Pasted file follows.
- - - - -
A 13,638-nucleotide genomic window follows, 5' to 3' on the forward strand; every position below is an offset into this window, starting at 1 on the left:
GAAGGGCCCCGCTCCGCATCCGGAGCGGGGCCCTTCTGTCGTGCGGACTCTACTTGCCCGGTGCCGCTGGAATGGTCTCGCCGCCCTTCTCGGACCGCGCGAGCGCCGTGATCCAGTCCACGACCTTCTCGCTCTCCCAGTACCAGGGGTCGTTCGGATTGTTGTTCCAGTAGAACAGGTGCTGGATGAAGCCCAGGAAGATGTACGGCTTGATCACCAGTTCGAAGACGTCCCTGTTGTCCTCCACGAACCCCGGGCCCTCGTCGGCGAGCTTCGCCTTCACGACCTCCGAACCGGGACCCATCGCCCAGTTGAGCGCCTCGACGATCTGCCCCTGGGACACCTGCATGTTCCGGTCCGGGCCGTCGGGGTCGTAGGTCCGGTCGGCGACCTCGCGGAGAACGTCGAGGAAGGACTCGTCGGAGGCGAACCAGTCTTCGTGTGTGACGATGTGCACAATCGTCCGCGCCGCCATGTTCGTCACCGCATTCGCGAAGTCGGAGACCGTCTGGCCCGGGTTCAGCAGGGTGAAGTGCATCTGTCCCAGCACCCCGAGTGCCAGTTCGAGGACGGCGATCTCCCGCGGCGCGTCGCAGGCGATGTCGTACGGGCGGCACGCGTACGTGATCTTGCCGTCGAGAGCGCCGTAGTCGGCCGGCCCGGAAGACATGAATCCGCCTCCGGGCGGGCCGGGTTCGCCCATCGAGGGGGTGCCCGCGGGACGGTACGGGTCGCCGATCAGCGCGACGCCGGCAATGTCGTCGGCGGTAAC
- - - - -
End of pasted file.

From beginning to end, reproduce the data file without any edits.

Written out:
A 13,638-nucleotide genomic window follows, 5' to 3' on the forward strand; every position below is an offset into this window, starting at 1 on the left:
GAAGGGCCCCGCTCCGCATCCGGAGCGGGGCCCTTCTGTCGTGCGGACTCTACTTGCCCGGTGCCGCTGGAATGGTCTCGCCGCCCTTCTCGGACCGCGCGAGCGCCGTGATCCAGTCCACGACCTTCTCGCTCTCCCAGTACCAGGGGTCGTTCGGATTGTTGTTCCAGTAGAACAGGTGCTGGATGAAGCCCAGGAAGATGTACGGCTTGATCACCAGTTCGAAGACGTCCCTGTTGTCCTCCACGAACCCCGGGCCCTCGTCGGCGAGCTTCGCCTTCACGACCTCCGAACCGGGACCCATCGCCCAGTTGAGCGCCTCGACGATCTGCCCCTGGGACACCTGCATGTTCCGGTCCGGGCCGTCGGGGTCGTAGGTCCGGTCGGCGACCTCGCGGAGAACGTCGAGGAAGGACTCGTCGGAGGCGAACCAGTCTTCGTGTGTGACGATGTGCACAATCGTCCGCGCCGCCATGTTCGTCACCGCATTCGCGAAGTCGGAGACCGTCTGGCCCGGGTTCAGCAGGGTGAAGTGCATCTGTCCCAGCACCCCGAGTGCCAGTTCGAGGACGGCGATCTCCCGCGGCGCGTCGCAGGCGATGTCGTACGGGCGGCACGCGTACGTGATCTTGCCGTCGAGAGCGCCGTAGTCGGCCGGCCCGGAAGACATGAATCCGCCTCCGGGCGGGCCGGGTTCGCCCATCGAGGGGGTGCCCGCGGGACGGTACGGGTCGCCGATCAGCGCGACGCCGGCAATGTCGTCGGCGGTAAC